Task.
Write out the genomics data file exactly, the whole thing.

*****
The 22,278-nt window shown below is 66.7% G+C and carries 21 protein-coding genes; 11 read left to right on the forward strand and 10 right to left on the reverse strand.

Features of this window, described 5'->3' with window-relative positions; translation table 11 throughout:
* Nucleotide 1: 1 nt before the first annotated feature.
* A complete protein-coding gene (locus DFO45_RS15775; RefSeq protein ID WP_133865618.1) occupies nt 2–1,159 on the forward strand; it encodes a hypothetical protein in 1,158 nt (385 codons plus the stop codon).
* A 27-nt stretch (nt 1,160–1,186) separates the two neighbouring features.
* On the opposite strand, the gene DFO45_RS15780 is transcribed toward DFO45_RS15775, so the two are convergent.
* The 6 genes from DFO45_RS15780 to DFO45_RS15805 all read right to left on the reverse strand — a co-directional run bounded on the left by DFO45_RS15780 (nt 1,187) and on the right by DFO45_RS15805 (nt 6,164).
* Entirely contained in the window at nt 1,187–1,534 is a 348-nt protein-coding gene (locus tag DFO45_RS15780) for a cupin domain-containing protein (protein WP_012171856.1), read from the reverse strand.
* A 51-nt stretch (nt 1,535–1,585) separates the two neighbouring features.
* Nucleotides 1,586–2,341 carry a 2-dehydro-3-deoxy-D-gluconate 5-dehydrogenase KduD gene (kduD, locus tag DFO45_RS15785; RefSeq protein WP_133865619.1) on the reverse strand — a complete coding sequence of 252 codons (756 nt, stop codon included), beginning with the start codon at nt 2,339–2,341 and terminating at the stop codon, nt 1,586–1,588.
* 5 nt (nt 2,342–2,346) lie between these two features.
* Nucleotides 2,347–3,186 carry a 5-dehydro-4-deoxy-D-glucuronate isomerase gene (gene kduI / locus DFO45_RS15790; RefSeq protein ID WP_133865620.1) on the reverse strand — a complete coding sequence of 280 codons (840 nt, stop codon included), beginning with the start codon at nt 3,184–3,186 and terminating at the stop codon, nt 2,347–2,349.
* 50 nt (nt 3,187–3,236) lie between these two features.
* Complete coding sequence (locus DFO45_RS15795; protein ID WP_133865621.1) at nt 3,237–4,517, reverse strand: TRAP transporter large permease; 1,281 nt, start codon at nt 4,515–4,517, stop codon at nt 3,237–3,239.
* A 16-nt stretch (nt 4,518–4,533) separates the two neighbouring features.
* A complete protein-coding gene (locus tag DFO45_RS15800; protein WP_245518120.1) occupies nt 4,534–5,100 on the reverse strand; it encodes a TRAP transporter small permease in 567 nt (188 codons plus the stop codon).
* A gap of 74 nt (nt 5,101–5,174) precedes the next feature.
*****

The 22,278-nt window shown below is 66.7% G+C and carries 21 protein-coding genes; 11 read left to right on the forward strand and 10 right to left on the reverse strand.

Features of this window, described 5'->3' with window-relative positions; translation table 11 throughout:
* Nucleotide 1: 1 nt before the first annotated feature.
* A complete protein-coding gene (locus DFO45_RS15775; RefSeq protein ID WP_133865618.1) occupies nt 2–1,159 on the forward strand; it encodes a hypothetical protein in 1,158 nt (385 codons plus the stop codon).
* A 27-nt stretch (nt 1,160–1,186) separates the two neighbouring features.
* On the opposite strand, the gene DFO45_RS15780 is transcribed toward DFO45_RS15775, so the two are convergent.
* The 6 genes from DFO45_RS15780 to DFO45_RS15805 all read right to left on the reverse strand — a co-directional run bounded on the left by DFO45_RS15780 (nt 1,187) and on the right by DFO45_RS15805 (nt 6,164).
* Entirely contained in the window at nt 1,187–1,534 is a 348-nt protein-coding gene (locus tag DFO45_RS15780) for a cupin domain-containing protein (protein WP_012171856.1), read from the reverse strand.
* A 51-nt stretch (nt 1,535–1,585) separates the two neighbouring features.
* Nucleotides 1,586–2,341 carry a 2-dehydro-3-deoxy-D-gluconate 5-dehydrogenase KduD gene (kduD, locus tag DFO45_RS15785; RefSeq protein WP_133865619.1) on the reverse strand — a complete coding sequence of 252 codons (756 nt, stop codon included), beginning with the start codon at nt 2,339–2,341 and terminating at the stop codon, nt 1,586–1,588.
* 5 nt (nt 2,342–2,346) lie between these two features.
* Nucleotides 2,347–3,186 carry a 5-dehydro-4-deoxy-D-glucuronate isomerase gene (gene kduI / locus DFO45_RS15790; RefSeq protein ID WP_133865620.1) on the reverse strand — a complete coding sequence of 280 codons (840 nt, stop codon included), beginning with the start codon at nt 3,184–3,186 and terminating at the stop codon, nt 2,347–2,349.
* 50 nt (nt 3,187–3,236) lie between these two features.
* Complete coding sequence (locus DFO45_RS15795; protein ID WP_133865621.1) at nt 3,237–4,517, reverse strand: TRAP transporter large permease; 1,281 nt, start codon at nt 4,515–4,517, stop codon at nt 3,237–3,239.
* A 16-nt stretch (nt 4,518–4,533) separates the two neighbouring features.
* A complete protein-coding gene (locus tag DFO45_RS15800; protein WP_245518120.1) occupies nt 4,534–5,100 on the reverse strand; it encodes a TRAP transporter small permease in 567 nt (188 codons plus the stop codon).
* A gap of 74 nt (nt 5,101–5,174) precedes the next feature.